# How to make my analysis more rigorous?

I was dealing with 3-DOF attitude dynamics of rigid body in a geometrical framework and wanted to comment upon the following defined function $F$ at its maxima.

Consider $F \in \mathbb{R} : F(e_{\Omega}(t)) = \frac{1}{2}e_{\Omega}(t)^TJe_{\Omega}(t)$, where $e_{\Omega}(t) \in \mathbb{R}^3$ and $J$ is a positive definite matrix. Also, we have the following dynamics:

$$J\dot{e}_{\Omega} = -k_Re_R - k_{\Omega}e_{\Omega}$$

where $e_R(t) \in \mathbb{R}^3$, and constants $k_R, k_{\Omega} \in \mathbb{R} > 0$. Hence, since $e_R$ and $e_{\Omega}$ are continuous (given/known), ${e}_{\Omega}$ is also differentiable, $i.e.\ {e}_{\Omega} \in {C}^1$.

We calculate the derivative of $F$ as follows: \begin{equation} \begin{aligned} \dot{F} &= e_{\Omega}^T J\dot{e}_{\Omega}\\ &= e_{\Omega}^T (-k_Re_R - k_{\Omega}e_{\Omega})\\ &= -k_R e_{\Omega}^Te_R - k_{\Omega}e_{\Omega}^T e_{\Omega} \end{aligned} \end{equation}

At the maximum, we have: \begin{equation} \begin{aligned} & &\dot{F} &= 0\\ & \Rightarrow & k_R e_{\Omega}^Te_R &= - k_{\Omega} \Vert e_{\Omega} \Vert^2 \\ & \Rightarrow & e_{\Omega}^Te_R &= - \frac{k_{\Omega}}{k_R} \Vert e_{\Omega} \Vert^2 \\ & Also, & \Vert e_{\Omega}^Te_R \Vert & \le \Vert e_{\Omega} \Vert \ \Vert e_R \Vert \\ & \Rightarrow & \Vert - \frac{k_{\Omega}}{k_R} \Vert e_{\Omega} \Vert^2 \Vert & \le \Vert e_{\Omega} \Vert \ \Vert e_R \Vert \\ & \Rightarrow & \frac{k_{\Omega}}{k_R} \Vert e_{\Omega} \Vert^2 & \le \Vert e_{\Omega} \Vert \ \Vert e_R \Vert \\ & \Rightarrow & \Vert e_{\Omega} \Vert & \le \frac{k_R}{k_{\Omega}} \Vert e_R \Vert \\ & \Rightarrow & \Vert e_{\Omega} \Vert & \le \frac{k_R}{k_{\Omega}} \qquad \qquad \{ \because \Vert e_R \Vert \le 1 \} \\ & \therefore & \Vert e_{\Omega} \Vert_{F_{max}} & \le \left( \frac{k_R}{k_{\Omega}} \right) \\ \end{aligned} \end{equation} Now, we choose $k_{\Omega}$ such that: \begin{equation} \begin{aligned} & \Vert e_{\Omega} \Vert_{F_{max}} & \le \left( \frac{k_R}{k_{\Omega}} \right) & \le \Vert e_{\Omega} \Vert_{max} \\ & \Rightarrow & \frac{k_R}{\Vert e_{\Omega} \Vert_{max}} &\le k_{\Omega} \\ \end{aligned} \end{equation}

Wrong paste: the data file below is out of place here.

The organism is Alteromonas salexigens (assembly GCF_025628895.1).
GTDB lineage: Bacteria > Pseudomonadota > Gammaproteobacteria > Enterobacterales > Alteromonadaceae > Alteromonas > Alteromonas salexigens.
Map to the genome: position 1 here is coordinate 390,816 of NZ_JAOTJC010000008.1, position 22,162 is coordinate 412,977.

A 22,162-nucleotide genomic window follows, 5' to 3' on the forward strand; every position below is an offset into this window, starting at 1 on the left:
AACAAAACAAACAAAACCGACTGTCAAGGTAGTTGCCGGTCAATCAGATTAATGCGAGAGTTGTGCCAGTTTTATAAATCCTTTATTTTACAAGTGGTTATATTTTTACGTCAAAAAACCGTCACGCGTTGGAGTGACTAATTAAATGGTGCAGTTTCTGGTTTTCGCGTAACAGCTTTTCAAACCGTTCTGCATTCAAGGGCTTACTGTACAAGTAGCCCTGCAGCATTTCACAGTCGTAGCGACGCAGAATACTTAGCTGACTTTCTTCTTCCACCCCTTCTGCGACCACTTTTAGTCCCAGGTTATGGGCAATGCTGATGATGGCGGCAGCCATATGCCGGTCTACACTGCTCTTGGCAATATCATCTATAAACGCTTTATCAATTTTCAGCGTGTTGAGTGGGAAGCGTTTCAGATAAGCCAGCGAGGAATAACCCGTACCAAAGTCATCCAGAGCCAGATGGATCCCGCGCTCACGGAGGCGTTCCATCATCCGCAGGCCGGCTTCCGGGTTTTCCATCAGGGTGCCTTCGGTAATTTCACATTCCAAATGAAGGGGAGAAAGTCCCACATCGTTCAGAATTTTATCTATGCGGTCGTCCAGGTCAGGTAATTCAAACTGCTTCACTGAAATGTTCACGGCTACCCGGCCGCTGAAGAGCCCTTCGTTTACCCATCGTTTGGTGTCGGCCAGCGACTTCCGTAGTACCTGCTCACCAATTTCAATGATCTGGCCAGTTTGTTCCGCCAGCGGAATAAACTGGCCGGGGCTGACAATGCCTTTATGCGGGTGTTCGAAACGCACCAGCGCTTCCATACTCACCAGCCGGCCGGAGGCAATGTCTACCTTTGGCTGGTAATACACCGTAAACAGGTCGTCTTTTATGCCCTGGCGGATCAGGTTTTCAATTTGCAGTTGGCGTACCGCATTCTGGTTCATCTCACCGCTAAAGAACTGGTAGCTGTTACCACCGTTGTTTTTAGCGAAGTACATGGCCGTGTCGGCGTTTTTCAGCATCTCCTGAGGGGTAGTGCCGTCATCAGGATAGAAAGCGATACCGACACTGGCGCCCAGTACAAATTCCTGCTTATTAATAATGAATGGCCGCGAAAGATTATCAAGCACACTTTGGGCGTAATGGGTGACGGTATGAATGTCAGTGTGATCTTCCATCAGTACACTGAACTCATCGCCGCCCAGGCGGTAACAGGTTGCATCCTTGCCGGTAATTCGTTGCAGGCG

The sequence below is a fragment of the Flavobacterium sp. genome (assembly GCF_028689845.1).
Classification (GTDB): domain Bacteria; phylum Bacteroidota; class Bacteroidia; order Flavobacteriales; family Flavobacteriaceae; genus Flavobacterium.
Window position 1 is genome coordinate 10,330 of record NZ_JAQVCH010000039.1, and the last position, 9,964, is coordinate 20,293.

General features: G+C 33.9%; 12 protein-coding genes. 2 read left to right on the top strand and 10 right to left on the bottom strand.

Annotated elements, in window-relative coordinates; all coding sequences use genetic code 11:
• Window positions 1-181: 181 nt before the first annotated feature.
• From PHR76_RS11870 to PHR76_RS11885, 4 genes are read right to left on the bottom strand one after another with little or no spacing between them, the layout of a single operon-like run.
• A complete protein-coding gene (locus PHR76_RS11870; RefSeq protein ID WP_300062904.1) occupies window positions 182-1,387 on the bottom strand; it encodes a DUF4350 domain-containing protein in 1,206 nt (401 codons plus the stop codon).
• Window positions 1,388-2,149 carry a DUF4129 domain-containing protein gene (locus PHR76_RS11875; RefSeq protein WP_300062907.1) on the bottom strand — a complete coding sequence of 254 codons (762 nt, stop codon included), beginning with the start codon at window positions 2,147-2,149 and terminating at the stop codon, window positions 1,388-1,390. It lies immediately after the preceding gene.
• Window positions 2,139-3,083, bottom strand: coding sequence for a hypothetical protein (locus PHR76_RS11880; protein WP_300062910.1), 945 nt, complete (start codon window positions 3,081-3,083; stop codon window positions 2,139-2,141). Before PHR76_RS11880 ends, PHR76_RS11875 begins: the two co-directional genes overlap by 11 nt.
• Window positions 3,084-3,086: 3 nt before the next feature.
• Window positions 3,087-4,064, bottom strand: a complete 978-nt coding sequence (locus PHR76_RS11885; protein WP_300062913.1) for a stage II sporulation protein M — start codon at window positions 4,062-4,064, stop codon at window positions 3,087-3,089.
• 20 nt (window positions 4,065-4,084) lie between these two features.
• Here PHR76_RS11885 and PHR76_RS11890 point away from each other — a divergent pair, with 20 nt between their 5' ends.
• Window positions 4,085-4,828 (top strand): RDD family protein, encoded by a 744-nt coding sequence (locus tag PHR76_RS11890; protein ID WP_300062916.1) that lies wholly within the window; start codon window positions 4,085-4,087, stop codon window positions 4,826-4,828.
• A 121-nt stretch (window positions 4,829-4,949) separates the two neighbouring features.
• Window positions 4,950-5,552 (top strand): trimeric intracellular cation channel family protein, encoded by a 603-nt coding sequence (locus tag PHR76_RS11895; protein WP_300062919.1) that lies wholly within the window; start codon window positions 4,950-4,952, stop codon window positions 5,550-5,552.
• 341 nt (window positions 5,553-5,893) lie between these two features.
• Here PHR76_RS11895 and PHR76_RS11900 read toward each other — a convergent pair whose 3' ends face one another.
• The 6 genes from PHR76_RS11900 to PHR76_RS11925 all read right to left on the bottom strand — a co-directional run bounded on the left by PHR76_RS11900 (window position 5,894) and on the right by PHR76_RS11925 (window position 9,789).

After consulting this with my Prof., he said it's not even necessary that critical point exists, to which I asserted that then it would have to be a non-increasing function (non-decreasing is not possible according to another analysis) and maximum would exist at $t=0$.

In all other scenarios, global maximum of $F$ would be either at $t=0$ or at a local maxima at some $t$. He says he will be convinced only if I support my assertion and show this formally with references for the proofs (if needed).

Now, I thought this was elementary, but I don't know how to make it rigorous and formal, so would like some help.

My objective is to find a bound on $||e_{\Omega}||$ and choose $k_{\Omega}$ accordingly to bound it further by our chosen $||e_{\Omega}||_{max}$, given $||e_{\Omega}||_0 \le ||e_{\Omega}||_{max}$. Also I think I will be completely wrong if $||e_{\Omega}||$ doesn't attain its maxima at $F_{max}$, right?